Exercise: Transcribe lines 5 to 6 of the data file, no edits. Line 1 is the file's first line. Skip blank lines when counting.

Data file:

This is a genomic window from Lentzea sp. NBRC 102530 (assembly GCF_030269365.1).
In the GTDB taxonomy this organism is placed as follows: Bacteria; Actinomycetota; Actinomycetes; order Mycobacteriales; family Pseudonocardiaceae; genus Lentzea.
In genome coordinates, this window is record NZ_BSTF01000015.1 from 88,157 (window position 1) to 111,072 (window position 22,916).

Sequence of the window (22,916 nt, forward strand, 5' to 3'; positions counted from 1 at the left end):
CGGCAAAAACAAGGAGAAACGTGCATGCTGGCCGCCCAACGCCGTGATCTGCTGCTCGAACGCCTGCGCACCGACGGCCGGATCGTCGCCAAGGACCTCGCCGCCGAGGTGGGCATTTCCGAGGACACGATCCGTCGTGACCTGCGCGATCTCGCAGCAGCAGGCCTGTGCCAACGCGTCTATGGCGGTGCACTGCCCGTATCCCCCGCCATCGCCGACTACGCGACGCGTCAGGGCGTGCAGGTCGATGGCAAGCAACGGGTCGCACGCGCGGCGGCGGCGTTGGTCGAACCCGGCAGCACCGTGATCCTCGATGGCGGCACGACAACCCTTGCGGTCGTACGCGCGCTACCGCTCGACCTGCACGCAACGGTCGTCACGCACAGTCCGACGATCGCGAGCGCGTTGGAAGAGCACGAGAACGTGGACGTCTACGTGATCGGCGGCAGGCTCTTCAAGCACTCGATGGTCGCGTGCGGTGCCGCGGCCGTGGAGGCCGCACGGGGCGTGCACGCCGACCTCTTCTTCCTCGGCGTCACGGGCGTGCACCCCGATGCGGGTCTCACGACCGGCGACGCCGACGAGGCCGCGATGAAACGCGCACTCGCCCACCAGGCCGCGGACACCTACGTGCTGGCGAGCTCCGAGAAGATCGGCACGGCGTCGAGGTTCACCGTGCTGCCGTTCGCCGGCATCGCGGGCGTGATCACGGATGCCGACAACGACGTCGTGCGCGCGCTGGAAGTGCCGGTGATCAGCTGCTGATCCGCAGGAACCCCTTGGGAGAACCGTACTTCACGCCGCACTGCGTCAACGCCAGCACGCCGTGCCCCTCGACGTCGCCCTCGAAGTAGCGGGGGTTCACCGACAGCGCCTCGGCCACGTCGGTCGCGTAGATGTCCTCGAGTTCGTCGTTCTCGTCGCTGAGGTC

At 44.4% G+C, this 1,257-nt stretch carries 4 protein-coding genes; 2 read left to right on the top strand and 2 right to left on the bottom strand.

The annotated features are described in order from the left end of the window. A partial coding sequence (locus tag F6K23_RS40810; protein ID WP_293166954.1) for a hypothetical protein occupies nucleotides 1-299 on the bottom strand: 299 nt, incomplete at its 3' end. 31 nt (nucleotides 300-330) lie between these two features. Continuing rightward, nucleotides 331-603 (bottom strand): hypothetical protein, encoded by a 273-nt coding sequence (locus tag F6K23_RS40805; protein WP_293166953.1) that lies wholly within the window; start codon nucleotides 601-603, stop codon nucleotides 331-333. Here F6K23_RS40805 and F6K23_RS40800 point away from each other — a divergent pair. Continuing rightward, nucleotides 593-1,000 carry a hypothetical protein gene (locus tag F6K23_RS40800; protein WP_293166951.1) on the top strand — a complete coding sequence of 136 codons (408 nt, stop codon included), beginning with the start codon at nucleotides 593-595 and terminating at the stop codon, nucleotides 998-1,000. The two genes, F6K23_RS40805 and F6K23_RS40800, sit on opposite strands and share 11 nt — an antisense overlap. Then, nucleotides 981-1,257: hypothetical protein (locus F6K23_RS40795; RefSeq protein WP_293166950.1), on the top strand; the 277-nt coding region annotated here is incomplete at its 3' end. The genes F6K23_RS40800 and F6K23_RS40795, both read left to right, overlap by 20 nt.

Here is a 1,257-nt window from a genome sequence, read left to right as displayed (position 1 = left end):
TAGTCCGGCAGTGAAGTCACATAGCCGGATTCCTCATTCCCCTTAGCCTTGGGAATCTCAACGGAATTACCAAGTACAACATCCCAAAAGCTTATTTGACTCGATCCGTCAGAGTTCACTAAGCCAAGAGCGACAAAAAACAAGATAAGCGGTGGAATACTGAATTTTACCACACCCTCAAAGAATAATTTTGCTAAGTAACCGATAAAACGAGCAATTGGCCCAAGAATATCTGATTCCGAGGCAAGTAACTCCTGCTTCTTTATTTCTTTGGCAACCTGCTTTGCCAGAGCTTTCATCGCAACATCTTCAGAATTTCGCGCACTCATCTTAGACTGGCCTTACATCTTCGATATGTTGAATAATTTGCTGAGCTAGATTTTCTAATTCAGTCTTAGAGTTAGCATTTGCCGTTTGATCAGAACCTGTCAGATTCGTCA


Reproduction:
CGGCAAAAACAAGGAGAAACGTGCATGCTGGCCGCCCAACGCCGTGATCTGCTGCTCGAACGCCTGCGCACCGACGGCCGGATCGTCGCCAAGGACCTCGCCGCCGAGGTGGGCATTTCCGAGGACACGATCCGTCGTGACCTGCGCGATCTCGCAGCAGCAGGCCTGTGCCAACGCGTCTATGGCGGTGCACTGCCCGTATCCCCCGCCATCGCCGACTACGCGACGCGTCAGGGCGTGCAGGTCGATGGCAAGCAACGGGTCGCACGCGCGGCGGCGGCGTTGGTCGAACCCGGCAGCACCGTGATCCTCGATGGCGGCACGACAACCCTTGCGGTCGTACGCGCGCTACCGCTCGACCTGCACGCAACGGTCGTCACGCACAGTCCGACGATCGCGAGCGCGTTGGAAGAGCACGAGAACGTGGACGTCTACGTGATCGGCGGCAGGCTCTTCAAGCACTCGATGGTCGCGTGCGGTGCCGCGGCCGTGGAGGCCGCACGGGGCGTGCACGCCGACCTCTTCTTCCTCGGCGTCACGGGCGTGCACCCCGATGCGGGTCTCACGACCGGCGACGCCGACGAGGCCGCGATGAAACGCGCACTCGCCCACCAGGCCGCGGACACCTACGTGCTGGCGAGCTCCGAGAAGATCGGCACGGCGTCGAGGTTCACCGTGCTGCCGTTCGCCGGCATCGCGGGCGTGATCACGGATGCCGACAACGACGTCGTGCGCGCGCTGGAAGTGCCGGTGATCAGCTGCTGATCCGCAGGAACCCCTTGGGAGAACCGTACTTCACGCCGCACTGCGTCAACGCCAGCACGCCGTGCCCCTCGACGTCGCCCTCGAAGTAGCGGGGGTTCACCGACAGCGCCTCGGCCACGTCGGTCGCGTAGATGTCCTCGAGTTCGTCGTTCTCGTCGCTGAGGTC

At 44.4% G+C, this 1,257-nt stretch carries 4 protein-coding genes; 2 read left to right on the top strand and 2 right to left on the bottom strand.